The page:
Some Korean imports also have an oval labels that have “Made in Korea” printed on it. Some square labels said assembled in Korea. Both of the examples below were from Korean imports that featured a double raised or “bump on a bump” headstock-top.
Madeira by Guild’s model designation uses a two (sometimes three) part alphanumeric system that includes a prefix, a series number and sometimes a suffix.
The prefix indicates the type of acoustical guitar:
- A = Acoustic.
- C = Classical.
- P = Professional Series.
Generally, the series number that follows the prefix increased with the quality and price.
The suffix, when present, indicates the type of wood or finish:
- B = All Black, Mahogany.
- M = Maple or Mahogany (let the color of the wood be your guide).
- R = Rosewood.
- S = Solid Spruce Top (usually paired with M or R and placed last).
- SB = Sunburst.
Madeira by Guild | Date Estimates
Determining the exact age of a Madeira by Guild guitar is difficult unless you have an original receipt. It is relatively certain Madeira was in production from the early ’70’s to early ’80’s. And, according to Michael Wright’s book, the Madeira name was also resurrected in the early ’90’s.
You can narrow down the age of an acoustic steel string by looking at the headstock. There are at least three basic headstock designs on Madeira steel string acoustics. The first generation had a Martin Style headstock with a flat top. The second generation featured a rounded or curved top. Less seen—on the steel string acoustics—is the double raised top.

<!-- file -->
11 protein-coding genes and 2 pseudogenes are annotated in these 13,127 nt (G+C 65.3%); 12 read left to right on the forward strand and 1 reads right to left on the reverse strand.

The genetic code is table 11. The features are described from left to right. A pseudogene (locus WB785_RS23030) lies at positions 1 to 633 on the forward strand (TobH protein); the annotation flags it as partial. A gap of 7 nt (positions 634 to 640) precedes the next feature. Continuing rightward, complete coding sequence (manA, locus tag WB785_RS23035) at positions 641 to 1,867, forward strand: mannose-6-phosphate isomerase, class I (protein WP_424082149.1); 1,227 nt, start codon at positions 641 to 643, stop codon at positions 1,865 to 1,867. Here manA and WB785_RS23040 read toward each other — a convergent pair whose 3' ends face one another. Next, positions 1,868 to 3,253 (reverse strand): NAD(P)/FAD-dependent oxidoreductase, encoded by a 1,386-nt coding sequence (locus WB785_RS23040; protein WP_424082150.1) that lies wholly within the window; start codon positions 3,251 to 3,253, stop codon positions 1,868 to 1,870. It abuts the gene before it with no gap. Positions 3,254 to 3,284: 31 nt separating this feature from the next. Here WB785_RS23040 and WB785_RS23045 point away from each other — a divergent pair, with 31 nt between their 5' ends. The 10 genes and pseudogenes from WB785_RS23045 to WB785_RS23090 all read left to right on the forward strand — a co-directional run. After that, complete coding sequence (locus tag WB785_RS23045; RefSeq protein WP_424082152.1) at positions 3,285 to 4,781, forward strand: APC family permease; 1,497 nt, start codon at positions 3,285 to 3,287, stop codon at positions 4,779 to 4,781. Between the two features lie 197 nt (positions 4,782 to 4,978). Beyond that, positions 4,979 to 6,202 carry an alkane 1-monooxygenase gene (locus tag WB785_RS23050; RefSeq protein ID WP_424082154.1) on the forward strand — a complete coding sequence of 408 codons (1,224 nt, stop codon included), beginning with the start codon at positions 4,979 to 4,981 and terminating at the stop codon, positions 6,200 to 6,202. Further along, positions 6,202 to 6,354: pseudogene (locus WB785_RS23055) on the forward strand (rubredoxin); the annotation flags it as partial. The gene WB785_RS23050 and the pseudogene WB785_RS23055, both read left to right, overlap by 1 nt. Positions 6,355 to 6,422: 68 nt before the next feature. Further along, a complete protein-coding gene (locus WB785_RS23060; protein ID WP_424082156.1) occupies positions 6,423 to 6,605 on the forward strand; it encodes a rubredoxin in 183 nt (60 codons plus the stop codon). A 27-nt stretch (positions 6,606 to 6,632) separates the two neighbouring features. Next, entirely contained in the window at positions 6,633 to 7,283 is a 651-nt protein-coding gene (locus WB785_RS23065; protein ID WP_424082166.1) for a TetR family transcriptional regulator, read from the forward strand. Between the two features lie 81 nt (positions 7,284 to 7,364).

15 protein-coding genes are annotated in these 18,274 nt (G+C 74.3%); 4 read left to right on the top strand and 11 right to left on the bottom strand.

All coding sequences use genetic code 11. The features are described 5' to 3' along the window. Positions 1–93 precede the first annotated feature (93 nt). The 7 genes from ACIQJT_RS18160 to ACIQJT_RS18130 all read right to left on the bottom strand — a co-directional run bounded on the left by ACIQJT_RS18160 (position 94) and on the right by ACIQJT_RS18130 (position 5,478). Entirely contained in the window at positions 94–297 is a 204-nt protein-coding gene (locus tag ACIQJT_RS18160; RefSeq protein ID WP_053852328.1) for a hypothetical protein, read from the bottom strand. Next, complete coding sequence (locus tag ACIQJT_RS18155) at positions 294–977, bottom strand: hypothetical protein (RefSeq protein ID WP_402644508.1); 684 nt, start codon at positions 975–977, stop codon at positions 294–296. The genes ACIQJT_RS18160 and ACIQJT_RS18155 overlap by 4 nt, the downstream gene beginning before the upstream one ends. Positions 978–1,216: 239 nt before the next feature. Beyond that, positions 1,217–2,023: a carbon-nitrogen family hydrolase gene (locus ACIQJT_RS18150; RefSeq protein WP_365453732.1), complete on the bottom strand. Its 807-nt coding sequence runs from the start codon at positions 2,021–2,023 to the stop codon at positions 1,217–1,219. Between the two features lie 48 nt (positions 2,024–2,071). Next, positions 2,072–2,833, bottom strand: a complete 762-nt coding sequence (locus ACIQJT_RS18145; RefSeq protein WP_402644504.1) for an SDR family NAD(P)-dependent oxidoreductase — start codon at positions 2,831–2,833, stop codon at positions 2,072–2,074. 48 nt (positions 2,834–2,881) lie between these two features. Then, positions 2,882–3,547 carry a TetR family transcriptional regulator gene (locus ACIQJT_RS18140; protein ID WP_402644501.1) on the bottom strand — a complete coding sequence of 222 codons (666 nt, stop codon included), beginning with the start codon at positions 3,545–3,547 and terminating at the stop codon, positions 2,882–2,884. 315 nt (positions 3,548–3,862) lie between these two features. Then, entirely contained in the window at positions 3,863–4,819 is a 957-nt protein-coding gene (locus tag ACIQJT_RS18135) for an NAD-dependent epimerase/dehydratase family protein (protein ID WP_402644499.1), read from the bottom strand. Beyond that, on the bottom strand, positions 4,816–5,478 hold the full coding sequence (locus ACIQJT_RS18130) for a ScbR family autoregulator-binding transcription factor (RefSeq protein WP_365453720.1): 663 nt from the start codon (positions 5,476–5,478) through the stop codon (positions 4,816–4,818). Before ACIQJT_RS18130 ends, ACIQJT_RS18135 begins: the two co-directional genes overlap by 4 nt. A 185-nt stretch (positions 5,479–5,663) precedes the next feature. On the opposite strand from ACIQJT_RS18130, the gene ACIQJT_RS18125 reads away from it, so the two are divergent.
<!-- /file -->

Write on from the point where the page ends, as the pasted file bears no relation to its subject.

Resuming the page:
All early Japanese guitars have the flat-topped headstock. The book Guitar Stories: The Histories of Cool Guitars displays a Madeira ad from the summer of 1974. The ad shows an A-30M with a flat top. A catalog, reportedly from 1975, shows that all steel string acoustics featured the curved top. The same catalog shows that all classical guitars feature a double raised or “bump on a bump” top.
Speculations abound that assembly moved from Japan to Korea in the 1980’s. Quite possibly, the switch to Korea happened around ’79 or ’80.
Therefore, a steel string acoustic with a flat-top is probably from the years 1973 and 1974 (or earlier). A curved top (with an oval label) is likely from 1975 to 1979. A curved top (with a square label) is probably from the 1980’s.
Quality and Value of Madeira
Most people overlook Madeira even though they are good quality. Often times they are an incredible bang for the buck. The quality depends on who you ask, model series, country of origin and how much it was worn down, cared for, or upgraded.
“They all had one thing in common though: they sucked. We sold a lot of them to people unable to afford a Guild. The guitars were Korean-made, long before Korea got their act together as guitar makers… The really low-end acoustic was the A-1.” -Posted by Drumbob. Source.